Helfgott Examines Copycat Crime

Written by Laura Paskin
March 30, 2015

Criminal Justice Chair Jacqueline Helfgott just published "Criminal behavior and the copycat effect: Literature review and theoretical framework for empirical investigation" in Aggression and Violent Behavior. In her article, she notes growing evidence suggesting that copycat crime is exacerbated by the media.

"There are many factors that contribute to copycat crime but mass media technology exacerbates some types of offenses and creates new motivational influences and categories of criminal behavior," she said.

Helfgott emphasized the need for empirical research specifically examining the copycat effect on criminal behavior. She proposed an integrative theoretical model of copycat crime and a methodological framework for investigating copycat crime.

Helfgott, who received her PhD from Pennsylvania State University, joined the faculty in the College of Arts and Sciences in 1993. Her research interests include criminal behavior, psychopathy, corrections, offender reentry, crisis intervention in law enforcement, and community justice. A prolific scholar, she is the editor of the four-volume Criminal Psychology (Praeger, 2013), author of Criminal Behavior: Theories, Typologies, and Criminal Justice (Sage, 2008), and co-author with Criminal Justice Professor Elaine Gunnison of Offender Reentry: Beyond Crime and Punishment (C: Lynne Rienner Publishers, 2013). She is currently working on a new book, No Remorse: Psychopathy and Criminal Justice.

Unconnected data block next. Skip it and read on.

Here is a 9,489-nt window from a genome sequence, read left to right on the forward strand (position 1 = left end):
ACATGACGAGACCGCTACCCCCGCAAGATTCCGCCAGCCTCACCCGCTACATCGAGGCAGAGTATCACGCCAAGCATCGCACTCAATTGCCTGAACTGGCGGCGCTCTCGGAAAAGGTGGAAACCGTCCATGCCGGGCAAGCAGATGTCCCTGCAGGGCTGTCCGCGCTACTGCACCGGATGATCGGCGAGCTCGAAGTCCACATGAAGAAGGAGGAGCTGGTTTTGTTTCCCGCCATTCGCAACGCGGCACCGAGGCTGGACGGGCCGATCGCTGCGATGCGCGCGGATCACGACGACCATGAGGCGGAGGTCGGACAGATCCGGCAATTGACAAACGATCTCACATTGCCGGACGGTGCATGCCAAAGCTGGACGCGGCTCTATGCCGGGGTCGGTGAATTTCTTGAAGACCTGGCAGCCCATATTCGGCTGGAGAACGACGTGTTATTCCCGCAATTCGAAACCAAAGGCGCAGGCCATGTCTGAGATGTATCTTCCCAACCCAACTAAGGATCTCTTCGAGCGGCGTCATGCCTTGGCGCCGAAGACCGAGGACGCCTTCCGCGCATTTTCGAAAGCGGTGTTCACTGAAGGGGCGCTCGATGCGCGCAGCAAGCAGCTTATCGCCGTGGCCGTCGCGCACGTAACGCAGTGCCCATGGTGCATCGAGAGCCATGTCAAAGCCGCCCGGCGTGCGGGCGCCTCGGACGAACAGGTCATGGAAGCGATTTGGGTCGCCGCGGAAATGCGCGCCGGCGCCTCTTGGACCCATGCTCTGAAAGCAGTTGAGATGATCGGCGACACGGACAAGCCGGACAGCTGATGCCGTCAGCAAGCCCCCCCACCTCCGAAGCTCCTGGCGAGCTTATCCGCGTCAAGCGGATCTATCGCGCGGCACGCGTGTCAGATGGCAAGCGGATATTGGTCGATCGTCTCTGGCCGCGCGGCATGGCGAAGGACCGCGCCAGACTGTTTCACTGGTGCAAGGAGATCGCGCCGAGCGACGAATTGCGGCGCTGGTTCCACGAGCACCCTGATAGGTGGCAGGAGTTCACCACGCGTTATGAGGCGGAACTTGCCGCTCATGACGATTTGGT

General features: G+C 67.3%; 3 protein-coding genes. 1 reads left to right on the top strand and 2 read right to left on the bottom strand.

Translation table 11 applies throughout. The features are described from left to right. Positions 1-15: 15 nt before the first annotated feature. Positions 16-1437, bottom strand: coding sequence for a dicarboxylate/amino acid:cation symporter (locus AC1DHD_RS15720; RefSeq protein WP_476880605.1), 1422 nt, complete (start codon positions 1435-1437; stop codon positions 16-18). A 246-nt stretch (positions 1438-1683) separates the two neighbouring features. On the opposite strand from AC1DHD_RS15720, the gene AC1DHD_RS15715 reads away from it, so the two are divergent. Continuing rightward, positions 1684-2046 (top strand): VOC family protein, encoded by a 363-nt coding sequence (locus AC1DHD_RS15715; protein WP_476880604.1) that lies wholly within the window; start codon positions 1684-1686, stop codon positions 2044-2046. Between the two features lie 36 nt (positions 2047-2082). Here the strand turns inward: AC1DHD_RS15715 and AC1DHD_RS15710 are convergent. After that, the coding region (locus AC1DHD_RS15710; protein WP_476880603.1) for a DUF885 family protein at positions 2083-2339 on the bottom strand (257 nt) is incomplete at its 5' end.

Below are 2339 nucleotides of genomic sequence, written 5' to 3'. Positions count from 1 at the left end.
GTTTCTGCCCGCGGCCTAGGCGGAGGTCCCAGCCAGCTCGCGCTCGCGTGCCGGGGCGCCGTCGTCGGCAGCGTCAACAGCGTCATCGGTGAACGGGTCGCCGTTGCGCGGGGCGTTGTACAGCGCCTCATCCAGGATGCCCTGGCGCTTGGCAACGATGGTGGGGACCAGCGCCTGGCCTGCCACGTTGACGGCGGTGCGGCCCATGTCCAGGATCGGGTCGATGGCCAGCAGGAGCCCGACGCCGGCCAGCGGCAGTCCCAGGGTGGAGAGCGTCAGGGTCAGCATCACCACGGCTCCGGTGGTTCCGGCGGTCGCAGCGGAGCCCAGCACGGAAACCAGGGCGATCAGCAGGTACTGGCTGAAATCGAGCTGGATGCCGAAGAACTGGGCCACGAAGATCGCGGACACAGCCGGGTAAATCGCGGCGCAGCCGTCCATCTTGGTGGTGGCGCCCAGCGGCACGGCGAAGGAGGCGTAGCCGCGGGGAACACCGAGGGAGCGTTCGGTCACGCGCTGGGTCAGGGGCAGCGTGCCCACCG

The College of Arts and Sciences is the largest college in Seattle University. The Criminal Justice Department offers B.A. and B.S. criminal justice undergraduate degrees, a Master of Arts in Criminal Justice, and a graduate Certificate in Crime Analysis.